How do biodiversity hotspots in the mountains evolve?
A study in the new book "Mountains, Climate and Biodiversity" postulates key conditions
Report by Alexandra Muellner-Riehl, scientist at UL/iDiv and co-author of a new study
Leipzig/Dresden/Frankfurt. A study published in the new book Mountains, Climate and Biodiversity postulates that three boundary conditions are key for the origination of montane biodiversity hotspots: full altitudinal zonation, climatic oscillations, and high-relief terrain. In this study, we compiled information about the evolution of geodiversity and present-day biodiversity in the Tibeto-Himalayan region. We also included data from investigations on plants and birds from our DFG research cluster “Origin and Evolution of Tibetan-Himalayan biotas”, conducted at Leipzig, Dresden and Frankfurt. By introducing the “mountain-geobiodiversity hypothesis”, our study highlights the importance of abiotic factors (geology, climate) on temporal dynamics of biological diversification and biodiversity levels on mountains.
Locations with a high and threatened diversity of life are often referred to as “biodiversity hotspots”. These hotspots are often associated with areas that have undergone recent tectonic/orogenic activity. Yet, the origin and evolution of these hotspots remain poorly understood. Until recently, for mountain regions like the Tibeto-Himalayan region (THR), most studies invoked orogenesis as the main driving force for high biodiversity levels. The role of climatic oscillations and other key opportunities as contributors to the establishment of high levels of mountain biodiversity was often neglected. The THR is a geographic region of high global conservation priority, and includes the Qinghai–Tibetan Plateau, the Himalaya, and the biodiversity hotspot known as the “Mountains of Southwest China”.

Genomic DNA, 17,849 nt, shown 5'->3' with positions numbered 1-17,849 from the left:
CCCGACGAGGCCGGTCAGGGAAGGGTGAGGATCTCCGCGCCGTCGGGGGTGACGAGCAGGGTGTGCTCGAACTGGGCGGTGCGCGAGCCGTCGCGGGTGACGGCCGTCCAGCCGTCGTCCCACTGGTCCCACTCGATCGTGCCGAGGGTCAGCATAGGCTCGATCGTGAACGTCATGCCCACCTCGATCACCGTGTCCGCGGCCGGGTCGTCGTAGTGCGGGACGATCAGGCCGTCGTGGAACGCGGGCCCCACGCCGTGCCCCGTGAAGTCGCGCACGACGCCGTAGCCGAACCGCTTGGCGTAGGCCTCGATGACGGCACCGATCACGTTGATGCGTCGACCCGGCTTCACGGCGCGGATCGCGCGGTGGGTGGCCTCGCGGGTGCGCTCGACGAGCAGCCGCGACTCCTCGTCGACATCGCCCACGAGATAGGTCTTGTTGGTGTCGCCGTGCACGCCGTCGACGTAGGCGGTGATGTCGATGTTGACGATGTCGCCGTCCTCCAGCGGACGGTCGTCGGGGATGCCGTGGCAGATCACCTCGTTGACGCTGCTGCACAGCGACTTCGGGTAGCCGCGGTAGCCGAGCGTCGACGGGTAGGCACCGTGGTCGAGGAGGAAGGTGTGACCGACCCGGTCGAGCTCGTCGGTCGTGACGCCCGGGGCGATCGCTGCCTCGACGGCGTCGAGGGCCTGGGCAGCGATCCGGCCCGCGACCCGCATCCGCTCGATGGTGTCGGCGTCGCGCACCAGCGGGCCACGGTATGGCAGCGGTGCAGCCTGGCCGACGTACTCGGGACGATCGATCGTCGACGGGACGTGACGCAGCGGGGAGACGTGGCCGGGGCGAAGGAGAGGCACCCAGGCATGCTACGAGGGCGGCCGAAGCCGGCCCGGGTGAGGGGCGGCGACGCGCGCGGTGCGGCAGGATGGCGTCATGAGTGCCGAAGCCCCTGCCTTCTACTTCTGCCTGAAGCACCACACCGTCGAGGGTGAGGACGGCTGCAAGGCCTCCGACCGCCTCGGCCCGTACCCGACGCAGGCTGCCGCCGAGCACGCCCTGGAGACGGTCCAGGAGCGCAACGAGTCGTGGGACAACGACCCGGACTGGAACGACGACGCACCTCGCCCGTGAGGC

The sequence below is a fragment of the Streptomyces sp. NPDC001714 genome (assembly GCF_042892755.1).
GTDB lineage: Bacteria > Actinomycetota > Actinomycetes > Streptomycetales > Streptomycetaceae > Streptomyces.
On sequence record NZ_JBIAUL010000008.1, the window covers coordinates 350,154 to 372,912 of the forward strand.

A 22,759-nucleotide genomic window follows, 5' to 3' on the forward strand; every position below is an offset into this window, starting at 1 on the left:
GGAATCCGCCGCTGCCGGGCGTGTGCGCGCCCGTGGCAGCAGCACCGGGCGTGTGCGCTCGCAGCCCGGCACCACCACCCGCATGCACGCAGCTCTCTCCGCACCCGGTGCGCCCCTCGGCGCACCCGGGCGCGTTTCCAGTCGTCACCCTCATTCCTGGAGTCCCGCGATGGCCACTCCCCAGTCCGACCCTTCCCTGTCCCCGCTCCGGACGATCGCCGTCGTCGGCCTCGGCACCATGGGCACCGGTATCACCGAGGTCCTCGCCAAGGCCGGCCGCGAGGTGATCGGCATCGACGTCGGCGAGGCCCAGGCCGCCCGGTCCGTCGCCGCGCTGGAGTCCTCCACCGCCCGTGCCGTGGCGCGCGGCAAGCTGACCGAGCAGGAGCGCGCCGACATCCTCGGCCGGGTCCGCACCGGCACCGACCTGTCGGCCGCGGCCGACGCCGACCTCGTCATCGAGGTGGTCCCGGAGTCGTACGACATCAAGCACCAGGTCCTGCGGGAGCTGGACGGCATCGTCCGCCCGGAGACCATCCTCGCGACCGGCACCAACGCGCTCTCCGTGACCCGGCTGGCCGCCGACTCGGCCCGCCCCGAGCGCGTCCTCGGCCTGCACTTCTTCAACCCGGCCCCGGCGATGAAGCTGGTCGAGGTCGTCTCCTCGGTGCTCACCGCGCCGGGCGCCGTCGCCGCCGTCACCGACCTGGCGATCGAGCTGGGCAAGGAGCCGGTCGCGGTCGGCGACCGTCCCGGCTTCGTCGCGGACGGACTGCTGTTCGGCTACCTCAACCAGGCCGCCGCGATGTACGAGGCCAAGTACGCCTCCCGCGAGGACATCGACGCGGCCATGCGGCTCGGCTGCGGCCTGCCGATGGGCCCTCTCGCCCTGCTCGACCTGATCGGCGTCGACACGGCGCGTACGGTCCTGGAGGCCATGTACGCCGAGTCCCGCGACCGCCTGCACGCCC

For our study, we first developed a historical scenario of the THR, based on geography, climate, monsoon evolution, aridification, and surface uplift history. We then reviewed the current knowledge about the evolution of present-day biodiversity, including spatial and temporal patterns of plants and vertebrates like amphibians, reptiles, fishes, birds, and mammals. We also included knowledge derived from our own studies on the evolution of different plant groups (gentians, saxifrages) and vertebrates (birds). The comparison of divergence time estimates for vertebrates and plants in the THR suggested three putative phases of high net diversification of modern families and genera: between 20-15 million years ago (mid Miocene), at around 7 million years ago (before the Miocene-Pliocene boundary), and between 2 million years and 150 thousand years ago (Pleistocene). These phases were associated with uplift events throughout the THR, an increase in geodiversity/relief, shifts in climate and an increase in the amplitude of climatic oscillations. Viewed more generally, our “mountain-geobiodiversity hypothesis” proposes that three boundary conditions are required to maximize the impact of mountain formation and surface uplift on regional biodiversity patterns in mountainous regions. These are: full zonation, i.e., the presence of lowland, montane, and alpine zones; climatic oscillations, enabling a species pump effect; and high‐relief terrain, with environmental gradients that minimize migration distances during climatic change, and provide refugia for survival as well as geographical barriers for allopatric speciation.
Alexandra N. Muellner-Riehl
(iDiv scientists in bold)
Mosbrugger, V., Favre, A., Muellner-Riehl, A.N., Päckert, M. & Mulch, A. (2018). Cenozoic Evolution of Geo-Biodiversity in the Tibeto-Himalayan Region. In: Mountains, Climate and Biodiversity (Hoorn C. Perrigio, A. & Antonelli A. (eds)): 429-448. Wiley-Blackwell. ISBN: 978-1-119-15987-2.
Prof. Dr. Alexandra N. Muellner-Riehl
Dept. of Molecular Evolution and Plant Systematics & Herbarium (LZ)
Institute of Biology
German Centre for Integrative Biodiversity Research (iDiv)